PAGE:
CBN Sued for Dollarizing Economy, According to Report
August 30, 2023 8:14 AM
The Nigerian central bank is being sued by a human rights activist who claims it has done nothing to prevent the dollarization of the economy. The activist claims that the "constant devaluation, depreciation, and unending plunge of the naira" is due to the central bank's failure to prevent economic agents from seeking U.S. dollars for domestic business transactions.
Femi Falana, a lawyer and human rights activist in Nigeria, is filing a lawsuit against the CBN for "dollarizing" the country's economy. Moreover, Falana said in his lawsuit filed in a Lagos High Court that the CBN's failure to carry out its statutory tasks had "resulted in the constant devaluation, depreciation, and unending plunge of the naira."
The Nigerian naira has been steadily losing value against major currencies, as documented by Bitcoin.com News during the previous few months. Many Nigerian economic analysts blame the persistent lack of U.S. dollars for the steady decline of the naira.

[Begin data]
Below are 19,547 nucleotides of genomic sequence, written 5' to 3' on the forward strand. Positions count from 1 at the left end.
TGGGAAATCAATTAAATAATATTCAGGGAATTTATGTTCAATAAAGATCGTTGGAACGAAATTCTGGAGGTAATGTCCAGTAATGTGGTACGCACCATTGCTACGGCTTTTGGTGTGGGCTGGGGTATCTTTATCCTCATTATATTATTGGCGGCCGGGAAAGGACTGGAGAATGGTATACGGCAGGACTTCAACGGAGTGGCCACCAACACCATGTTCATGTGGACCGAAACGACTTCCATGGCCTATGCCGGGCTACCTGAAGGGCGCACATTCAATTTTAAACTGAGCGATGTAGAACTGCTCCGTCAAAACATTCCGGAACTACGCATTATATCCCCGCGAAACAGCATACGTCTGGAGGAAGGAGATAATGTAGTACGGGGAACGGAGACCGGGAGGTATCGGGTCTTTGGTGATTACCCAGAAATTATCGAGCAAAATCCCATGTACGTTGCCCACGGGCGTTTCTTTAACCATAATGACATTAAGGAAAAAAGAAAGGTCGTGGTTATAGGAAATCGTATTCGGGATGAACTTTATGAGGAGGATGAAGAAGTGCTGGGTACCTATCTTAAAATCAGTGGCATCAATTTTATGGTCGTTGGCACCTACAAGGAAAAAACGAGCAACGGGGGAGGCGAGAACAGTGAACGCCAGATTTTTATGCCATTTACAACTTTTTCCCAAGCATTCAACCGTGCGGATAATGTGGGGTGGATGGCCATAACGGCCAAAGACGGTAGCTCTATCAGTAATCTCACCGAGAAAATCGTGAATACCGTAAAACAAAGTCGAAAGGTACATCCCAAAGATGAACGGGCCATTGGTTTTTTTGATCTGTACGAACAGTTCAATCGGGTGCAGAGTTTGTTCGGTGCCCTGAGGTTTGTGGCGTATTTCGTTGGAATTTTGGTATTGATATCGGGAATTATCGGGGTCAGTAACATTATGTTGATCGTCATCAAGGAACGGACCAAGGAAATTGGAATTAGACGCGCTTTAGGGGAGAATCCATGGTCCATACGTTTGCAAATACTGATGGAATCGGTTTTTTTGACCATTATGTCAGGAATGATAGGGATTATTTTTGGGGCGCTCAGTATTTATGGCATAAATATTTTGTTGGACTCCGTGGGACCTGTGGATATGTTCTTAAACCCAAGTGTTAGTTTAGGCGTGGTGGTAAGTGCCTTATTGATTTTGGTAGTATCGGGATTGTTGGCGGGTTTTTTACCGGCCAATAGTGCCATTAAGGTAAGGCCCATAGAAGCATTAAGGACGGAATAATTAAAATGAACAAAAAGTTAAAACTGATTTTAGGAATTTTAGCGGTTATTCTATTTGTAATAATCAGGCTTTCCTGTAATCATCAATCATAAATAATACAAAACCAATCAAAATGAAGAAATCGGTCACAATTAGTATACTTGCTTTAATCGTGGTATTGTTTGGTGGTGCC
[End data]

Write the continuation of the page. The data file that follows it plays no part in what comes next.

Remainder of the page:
The Nigerian human rights activist, according to a report→ on Arise TV, thinks the High Court has the power to require the CBN to enforce the relevant portions of the law.
In light of this, Falana urged the judge to order the defendant to stop using the dollar as legal cash by implementing regulations and penalties that would prevent this from happening in Nigeria.
A senior attorney of Nigeria (SAN), Falana argued that the country's central bank should be mandated to recognize only the naira and the kobo as legal tender in the West African nation. The attorney further argued that the court should order the CBN to prosecute anyone who refuses to accept the naira as payment.
While this was going on, Falana said in an affidavit presented in support of his complaint against the central bank that the apex bank did nothing to prevent universities and landlords from collecting U.S. money. The attorney further claimed that the CBN had broken its pledge to replace the multiple exchange rate regime with a sustainably regulated rate within 12 months.